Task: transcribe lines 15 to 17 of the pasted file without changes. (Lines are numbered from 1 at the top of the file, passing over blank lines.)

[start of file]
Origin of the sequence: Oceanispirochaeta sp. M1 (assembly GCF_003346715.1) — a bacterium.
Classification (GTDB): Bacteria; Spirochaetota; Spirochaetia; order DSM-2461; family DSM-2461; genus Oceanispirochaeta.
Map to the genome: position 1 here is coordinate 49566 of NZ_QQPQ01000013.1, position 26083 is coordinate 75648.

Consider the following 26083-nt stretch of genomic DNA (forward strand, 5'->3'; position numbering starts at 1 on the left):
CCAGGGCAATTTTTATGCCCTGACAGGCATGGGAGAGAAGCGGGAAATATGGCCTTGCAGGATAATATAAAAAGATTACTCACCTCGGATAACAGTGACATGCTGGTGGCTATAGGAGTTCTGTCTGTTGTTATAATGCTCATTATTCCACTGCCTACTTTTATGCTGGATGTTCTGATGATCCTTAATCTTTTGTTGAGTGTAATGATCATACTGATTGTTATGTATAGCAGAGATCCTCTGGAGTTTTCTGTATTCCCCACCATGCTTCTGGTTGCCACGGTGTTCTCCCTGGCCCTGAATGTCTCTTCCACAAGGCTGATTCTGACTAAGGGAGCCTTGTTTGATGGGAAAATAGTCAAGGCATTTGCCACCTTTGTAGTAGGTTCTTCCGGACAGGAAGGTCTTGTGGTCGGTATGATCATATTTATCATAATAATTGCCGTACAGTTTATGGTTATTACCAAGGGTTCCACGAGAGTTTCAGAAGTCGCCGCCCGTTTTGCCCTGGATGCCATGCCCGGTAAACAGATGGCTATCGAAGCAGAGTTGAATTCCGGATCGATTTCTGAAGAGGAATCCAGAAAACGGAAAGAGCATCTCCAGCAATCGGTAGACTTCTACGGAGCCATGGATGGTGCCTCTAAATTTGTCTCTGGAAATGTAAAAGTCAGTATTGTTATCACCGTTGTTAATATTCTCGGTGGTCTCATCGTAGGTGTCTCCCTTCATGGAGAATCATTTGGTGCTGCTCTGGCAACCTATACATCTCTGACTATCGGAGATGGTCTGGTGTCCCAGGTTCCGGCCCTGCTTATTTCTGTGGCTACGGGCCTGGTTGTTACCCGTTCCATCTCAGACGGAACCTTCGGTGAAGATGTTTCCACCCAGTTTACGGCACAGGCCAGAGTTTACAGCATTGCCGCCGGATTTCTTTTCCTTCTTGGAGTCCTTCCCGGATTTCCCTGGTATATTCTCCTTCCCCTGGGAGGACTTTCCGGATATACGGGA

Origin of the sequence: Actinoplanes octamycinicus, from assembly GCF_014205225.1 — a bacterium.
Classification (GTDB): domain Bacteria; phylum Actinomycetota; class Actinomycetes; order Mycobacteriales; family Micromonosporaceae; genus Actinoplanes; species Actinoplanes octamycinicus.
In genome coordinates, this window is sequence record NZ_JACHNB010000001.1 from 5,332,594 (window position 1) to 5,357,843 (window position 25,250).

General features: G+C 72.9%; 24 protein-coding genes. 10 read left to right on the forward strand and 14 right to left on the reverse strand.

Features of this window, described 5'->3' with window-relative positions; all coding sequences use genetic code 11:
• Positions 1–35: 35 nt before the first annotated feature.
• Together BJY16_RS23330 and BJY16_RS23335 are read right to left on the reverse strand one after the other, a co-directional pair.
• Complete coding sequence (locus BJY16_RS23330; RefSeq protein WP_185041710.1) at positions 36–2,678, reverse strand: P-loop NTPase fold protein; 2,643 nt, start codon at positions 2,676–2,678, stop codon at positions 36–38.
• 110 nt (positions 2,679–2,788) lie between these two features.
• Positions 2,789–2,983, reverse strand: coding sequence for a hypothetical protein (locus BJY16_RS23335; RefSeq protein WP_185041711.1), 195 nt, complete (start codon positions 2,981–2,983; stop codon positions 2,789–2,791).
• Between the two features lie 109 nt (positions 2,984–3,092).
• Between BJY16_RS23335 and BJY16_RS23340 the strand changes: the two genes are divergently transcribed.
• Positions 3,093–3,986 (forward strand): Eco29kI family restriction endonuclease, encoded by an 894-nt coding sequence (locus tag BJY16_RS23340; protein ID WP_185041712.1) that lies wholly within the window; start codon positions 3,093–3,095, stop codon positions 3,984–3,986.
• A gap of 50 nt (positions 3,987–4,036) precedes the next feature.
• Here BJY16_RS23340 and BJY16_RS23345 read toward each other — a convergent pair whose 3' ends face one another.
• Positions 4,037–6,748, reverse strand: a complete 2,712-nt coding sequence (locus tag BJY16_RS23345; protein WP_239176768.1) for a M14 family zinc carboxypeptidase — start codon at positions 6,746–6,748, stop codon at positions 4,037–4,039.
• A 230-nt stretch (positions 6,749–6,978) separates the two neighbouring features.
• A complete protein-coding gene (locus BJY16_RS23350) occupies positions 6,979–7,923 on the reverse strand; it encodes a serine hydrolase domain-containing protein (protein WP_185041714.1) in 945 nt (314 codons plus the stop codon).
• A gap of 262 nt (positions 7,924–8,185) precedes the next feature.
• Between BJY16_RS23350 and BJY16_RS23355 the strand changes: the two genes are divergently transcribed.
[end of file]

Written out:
• Positions 2,789–2,983, reverse strand: coding sequence for a hypothetical protein (locus BJY16_RS23335; RefSeq protein WP_185041711.1), 195 nt, complete (start codon positions 2,981–2,983; stop codon positions 2,789–2,791).
• Between the two features lie 109 nt (positions 2,984–3,092).
• Between BJY16_RS23335 and BJY16_RS23340 the strand changes: the two genes are divergently transcribed.